Dodo is often discovered sleepwalking at night, calling her name again before making a shrieking noise under the covers. Ronan discovers odd bugs in her luggage at her place of employment. A mysterious apparition that Dodo refers to as a “baddie” disturbs her. Additionally, Ronan begins to feel the effects of the curse once more, and her mental state gradually deteriorates. At one point, Ronan’s realtor expresses concern about some Buddha sculptures placed on the balcony when Ronan seeks to sell a house that she had likely previously lived in.
According to her, many clients were alarmed by its existence. She was discussing these things with the broker when Dodo slipped out, up to the balcony. She is later discovered in the area containing the strange-looking statues. Ronan was shocked to discover her young daughter there because she was fully aware of the danger it presented. As soon as she picked up her screaming daughter, she hurriedly departed from there and on the way home, Dodo experienced an epileptic attack; the physicians diagnosed her with hemiparesis.
A social worker notifies Ronan that the court has terminated the custody rights while she is in the hospital. Before social officials arrive to remove her daughter, Ronan tries to flee with Dodo. Ming, the empathetic owner of the foster home, assists her in escaping. Dodo calls him “Daddy,” and he takes them to the house he grew up in.
However, even that does not make things better as the curse follows them around, wherever they go. They then go to a shrine to try and break the curse. The webcam that recorded the footage of the tunnel was ritually cleansed by the priest Mister Ching and his wife, Madam Ching, at the shrine to try and counteract the effects of the curse.
They then consent to risk their lives to exorcise Dodo and end the possession. Ronan grudgingly consents to their request to restrict Dodo from eating anything for the following seven days. But as Dodo’s condition worsens and hideous sores start to sprout all over her body, Ronan breaks her fast by giving her a pineapple.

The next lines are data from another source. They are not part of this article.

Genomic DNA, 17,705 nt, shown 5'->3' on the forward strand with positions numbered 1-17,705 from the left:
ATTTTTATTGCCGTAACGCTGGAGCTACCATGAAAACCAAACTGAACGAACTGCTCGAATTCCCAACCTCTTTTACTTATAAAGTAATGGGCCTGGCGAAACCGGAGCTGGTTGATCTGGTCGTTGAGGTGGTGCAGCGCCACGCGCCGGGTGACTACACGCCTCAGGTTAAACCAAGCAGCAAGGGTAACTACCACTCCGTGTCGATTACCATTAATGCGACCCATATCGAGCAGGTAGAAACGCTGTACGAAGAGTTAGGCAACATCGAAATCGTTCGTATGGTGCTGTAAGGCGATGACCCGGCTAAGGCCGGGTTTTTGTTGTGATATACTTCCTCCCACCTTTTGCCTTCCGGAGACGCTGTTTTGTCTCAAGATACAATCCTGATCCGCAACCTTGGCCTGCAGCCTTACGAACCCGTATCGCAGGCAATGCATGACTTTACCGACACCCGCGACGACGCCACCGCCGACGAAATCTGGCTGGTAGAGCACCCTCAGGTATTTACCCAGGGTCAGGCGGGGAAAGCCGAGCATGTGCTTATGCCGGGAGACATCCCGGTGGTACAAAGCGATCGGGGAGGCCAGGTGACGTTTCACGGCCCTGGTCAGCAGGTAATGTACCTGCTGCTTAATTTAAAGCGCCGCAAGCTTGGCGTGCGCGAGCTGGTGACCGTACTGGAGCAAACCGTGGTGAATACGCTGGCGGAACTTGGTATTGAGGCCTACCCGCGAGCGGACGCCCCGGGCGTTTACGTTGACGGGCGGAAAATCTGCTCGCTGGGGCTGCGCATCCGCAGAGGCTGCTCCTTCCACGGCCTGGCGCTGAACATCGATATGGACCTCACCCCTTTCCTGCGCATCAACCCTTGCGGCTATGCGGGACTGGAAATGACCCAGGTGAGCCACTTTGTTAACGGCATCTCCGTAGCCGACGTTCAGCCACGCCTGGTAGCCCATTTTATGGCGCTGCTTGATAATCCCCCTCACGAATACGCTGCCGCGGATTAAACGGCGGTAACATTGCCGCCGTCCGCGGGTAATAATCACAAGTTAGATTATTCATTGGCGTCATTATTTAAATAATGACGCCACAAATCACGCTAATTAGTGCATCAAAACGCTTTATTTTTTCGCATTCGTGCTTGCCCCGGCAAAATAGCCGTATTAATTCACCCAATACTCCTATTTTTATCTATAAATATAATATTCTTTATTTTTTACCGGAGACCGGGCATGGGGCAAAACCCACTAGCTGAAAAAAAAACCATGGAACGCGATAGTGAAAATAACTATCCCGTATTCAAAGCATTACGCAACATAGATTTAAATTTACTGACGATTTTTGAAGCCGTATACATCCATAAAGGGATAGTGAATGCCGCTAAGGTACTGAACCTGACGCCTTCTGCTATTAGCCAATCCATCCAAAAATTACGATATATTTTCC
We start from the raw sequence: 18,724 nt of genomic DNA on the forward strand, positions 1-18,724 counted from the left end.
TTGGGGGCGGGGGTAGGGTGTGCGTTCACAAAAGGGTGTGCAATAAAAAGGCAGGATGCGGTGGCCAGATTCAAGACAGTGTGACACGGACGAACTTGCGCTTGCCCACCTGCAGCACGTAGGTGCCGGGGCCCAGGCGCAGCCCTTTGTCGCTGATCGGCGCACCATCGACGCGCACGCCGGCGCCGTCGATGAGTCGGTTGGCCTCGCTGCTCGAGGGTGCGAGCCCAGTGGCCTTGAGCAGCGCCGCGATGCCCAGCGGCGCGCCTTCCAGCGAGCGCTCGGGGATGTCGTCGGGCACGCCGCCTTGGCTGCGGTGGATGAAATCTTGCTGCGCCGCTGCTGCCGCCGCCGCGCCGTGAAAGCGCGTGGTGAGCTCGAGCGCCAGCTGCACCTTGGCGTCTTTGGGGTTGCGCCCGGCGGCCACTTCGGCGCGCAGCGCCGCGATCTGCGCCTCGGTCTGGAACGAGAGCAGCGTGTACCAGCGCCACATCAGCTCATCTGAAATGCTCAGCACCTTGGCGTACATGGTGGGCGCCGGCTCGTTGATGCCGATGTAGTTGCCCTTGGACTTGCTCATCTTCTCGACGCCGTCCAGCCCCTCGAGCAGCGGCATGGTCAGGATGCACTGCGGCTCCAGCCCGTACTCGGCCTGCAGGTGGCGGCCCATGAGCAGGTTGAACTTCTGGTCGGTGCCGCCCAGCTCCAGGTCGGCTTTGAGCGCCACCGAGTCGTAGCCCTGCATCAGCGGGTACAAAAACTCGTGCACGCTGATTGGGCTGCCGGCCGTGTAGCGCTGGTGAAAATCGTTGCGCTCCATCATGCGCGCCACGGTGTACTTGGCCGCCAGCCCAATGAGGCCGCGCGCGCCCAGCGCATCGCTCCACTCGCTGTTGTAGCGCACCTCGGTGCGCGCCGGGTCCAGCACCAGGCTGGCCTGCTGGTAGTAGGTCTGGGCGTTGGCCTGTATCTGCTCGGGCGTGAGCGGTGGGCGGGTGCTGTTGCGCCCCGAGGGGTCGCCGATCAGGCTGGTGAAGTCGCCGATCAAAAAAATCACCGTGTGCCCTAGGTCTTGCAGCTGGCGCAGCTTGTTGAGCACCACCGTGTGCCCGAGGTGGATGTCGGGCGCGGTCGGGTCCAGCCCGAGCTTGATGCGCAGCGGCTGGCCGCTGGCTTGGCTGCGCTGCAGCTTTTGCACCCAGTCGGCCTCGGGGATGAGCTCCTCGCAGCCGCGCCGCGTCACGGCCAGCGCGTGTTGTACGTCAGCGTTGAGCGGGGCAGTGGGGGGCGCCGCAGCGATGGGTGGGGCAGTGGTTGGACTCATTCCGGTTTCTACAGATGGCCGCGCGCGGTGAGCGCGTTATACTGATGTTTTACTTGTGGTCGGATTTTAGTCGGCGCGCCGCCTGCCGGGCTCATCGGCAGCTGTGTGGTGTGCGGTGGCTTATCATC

However, Ronan makes Dodo throw up the pineapple after realizing the consequences of breaking the fast, but the damage has been done. She realizes that she has failed to finish the exorcism when a maggot appears along with the pineapple. When Dodo returns to the temple, Ronan finds Mister Ching dead. Madam Ching succumbs to demonic possession and ends her life and poor Dodo is discovered hovering near the ceiling before tumbling down to the ground once more.
In the meanwhile, the damaged Ghost Busters video of the tunnel from that fateful night six years ago is repaired by Ming, using fixing software while he conducts further study into the religion of the Chen clan. His health continues to deteriorate as he concentrates more on comprehending the footage. Ming starts bleeding from the nose and starts losing teeth. But he persists, and he eventually discovers a twisted scroll writing in the video. He takes a plane to Yunnan in search of a Tantric Buddhist monk who is one of the few translators of old Brahmic texts that can shed light on the history of the incantation that the cult frequently employs as a purported blessing.